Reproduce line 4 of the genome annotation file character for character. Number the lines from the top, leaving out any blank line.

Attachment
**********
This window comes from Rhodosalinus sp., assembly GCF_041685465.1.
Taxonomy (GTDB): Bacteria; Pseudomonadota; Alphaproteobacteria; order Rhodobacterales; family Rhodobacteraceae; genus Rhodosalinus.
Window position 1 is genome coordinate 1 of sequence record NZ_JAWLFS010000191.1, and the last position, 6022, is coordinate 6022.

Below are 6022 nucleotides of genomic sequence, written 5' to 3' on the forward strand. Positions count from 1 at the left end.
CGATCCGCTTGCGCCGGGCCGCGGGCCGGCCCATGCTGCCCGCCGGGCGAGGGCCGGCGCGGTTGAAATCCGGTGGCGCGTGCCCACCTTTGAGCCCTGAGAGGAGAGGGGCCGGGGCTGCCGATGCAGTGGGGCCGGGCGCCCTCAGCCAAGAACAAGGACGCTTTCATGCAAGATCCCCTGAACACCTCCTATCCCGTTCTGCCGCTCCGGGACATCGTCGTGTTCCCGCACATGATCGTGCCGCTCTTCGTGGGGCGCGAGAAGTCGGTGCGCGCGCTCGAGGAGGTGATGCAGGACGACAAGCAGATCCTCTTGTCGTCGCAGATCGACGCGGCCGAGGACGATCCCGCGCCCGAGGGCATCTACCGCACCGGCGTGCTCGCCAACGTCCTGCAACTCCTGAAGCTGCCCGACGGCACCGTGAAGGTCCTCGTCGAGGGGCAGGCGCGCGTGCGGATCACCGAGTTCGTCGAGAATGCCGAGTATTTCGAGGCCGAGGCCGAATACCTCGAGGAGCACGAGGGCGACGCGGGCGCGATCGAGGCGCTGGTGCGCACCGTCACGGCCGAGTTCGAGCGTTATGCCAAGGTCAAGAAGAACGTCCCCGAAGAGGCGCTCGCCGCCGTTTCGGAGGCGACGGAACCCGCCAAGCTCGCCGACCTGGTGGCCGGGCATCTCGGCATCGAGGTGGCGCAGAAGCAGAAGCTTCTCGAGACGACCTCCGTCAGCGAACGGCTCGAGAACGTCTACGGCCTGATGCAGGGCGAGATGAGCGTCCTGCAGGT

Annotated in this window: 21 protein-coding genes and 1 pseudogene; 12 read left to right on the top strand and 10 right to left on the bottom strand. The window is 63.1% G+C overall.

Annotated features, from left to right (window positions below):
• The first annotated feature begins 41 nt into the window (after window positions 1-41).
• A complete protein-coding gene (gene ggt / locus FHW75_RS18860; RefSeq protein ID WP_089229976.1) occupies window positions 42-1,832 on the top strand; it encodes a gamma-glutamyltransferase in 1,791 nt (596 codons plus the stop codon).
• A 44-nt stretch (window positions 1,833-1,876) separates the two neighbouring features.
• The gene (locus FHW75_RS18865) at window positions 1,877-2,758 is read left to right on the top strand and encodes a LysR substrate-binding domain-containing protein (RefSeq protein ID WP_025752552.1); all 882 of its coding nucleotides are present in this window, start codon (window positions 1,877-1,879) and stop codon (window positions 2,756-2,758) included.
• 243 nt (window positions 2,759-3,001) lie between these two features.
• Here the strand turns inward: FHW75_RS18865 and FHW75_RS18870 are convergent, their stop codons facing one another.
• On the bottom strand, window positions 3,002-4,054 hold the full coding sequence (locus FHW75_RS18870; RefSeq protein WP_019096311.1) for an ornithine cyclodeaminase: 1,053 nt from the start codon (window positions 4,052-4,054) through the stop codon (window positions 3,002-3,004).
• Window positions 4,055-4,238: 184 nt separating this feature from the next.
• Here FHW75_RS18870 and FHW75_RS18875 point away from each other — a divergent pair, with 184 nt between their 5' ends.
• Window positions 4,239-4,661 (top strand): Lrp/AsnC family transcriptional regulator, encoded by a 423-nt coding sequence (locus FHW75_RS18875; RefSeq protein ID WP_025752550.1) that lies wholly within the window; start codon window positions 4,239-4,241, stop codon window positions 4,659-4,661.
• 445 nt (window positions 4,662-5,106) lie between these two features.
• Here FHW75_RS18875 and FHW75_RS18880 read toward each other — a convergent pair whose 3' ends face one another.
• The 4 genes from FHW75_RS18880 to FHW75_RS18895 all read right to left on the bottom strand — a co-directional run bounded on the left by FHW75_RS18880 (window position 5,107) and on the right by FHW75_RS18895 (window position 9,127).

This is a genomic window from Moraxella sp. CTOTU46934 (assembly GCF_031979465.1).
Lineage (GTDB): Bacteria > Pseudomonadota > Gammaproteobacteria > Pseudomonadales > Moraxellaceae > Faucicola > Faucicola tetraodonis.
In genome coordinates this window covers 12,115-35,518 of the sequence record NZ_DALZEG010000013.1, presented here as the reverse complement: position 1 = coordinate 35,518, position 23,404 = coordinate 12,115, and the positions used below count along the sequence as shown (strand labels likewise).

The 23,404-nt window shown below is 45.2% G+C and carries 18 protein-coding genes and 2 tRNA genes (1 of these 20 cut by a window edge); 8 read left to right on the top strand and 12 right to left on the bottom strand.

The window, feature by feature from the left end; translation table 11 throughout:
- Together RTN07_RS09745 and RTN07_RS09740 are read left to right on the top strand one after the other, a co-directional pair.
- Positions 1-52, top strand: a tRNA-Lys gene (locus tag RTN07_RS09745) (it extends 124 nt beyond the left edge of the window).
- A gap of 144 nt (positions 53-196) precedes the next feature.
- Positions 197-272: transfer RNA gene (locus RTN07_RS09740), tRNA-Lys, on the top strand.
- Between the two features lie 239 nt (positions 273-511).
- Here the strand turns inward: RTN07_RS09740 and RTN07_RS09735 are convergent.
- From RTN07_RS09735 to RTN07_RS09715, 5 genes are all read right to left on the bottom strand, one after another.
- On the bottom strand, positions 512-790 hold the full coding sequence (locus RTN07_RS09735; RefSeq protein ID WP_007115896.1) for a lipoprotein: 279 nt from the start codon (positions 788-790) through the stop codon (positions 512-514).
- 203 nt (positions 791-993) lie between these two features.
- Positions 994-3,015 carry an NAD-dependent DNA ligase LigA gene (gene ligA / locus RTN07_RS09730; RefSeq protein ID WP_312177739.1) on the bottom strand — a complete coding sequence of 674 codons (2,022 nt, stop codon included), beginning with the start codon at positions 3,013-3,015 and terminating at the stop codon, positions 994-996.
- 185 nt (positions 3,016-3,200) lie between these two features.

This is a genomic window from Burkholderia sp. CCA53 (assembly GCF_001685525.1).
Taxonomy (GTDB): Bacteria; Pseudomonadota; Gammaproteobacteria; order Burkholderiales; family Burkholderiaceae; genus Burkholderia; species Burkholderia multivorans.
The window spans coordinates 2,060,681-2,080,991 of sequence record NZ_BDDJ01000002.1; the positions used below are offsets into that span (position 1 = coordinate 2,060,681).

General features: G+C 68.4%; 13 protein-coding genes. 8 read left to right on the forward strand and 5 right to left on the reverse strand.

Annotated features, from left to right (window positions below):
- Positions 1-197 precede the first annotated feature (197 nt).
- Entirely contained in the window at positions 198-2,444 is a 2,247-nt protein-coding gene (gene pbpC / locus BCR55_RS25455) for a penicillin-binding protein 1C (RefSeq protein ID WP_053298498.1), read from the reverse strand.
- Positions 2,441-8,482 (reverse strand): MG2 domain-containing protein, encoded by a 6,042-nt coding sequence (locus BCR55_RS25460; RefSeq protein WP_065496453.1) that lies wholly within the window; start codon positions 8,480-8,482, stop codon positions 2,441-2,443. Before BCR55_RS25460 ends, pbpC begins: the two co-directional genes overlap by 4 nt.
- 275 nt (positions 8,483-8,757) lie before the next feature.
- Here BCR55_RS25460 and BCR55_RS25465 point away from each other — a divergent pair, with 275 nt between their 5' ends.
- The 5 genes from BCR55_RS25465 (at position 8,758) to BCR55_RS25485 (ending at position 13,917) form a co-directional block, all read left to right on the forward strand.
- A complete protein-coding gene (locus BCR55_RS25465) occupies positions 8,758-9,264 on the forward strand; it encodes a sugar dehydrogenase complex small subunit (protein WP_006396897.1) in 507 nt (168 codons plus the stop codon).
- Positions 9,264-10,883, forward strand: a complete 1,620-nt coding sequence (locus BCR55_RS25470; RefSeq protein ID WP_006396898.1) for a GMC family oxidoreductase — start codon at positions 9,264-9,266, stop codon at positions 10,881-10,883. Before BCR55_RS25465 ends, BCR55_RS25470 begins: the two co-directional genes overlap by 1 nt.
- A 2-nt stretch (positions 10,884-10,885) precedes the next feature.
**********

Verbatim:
Below are 6022 nucleotides of genomic sequence, written 5' to 3' on the forward strand. Positions count from 1 at the left end.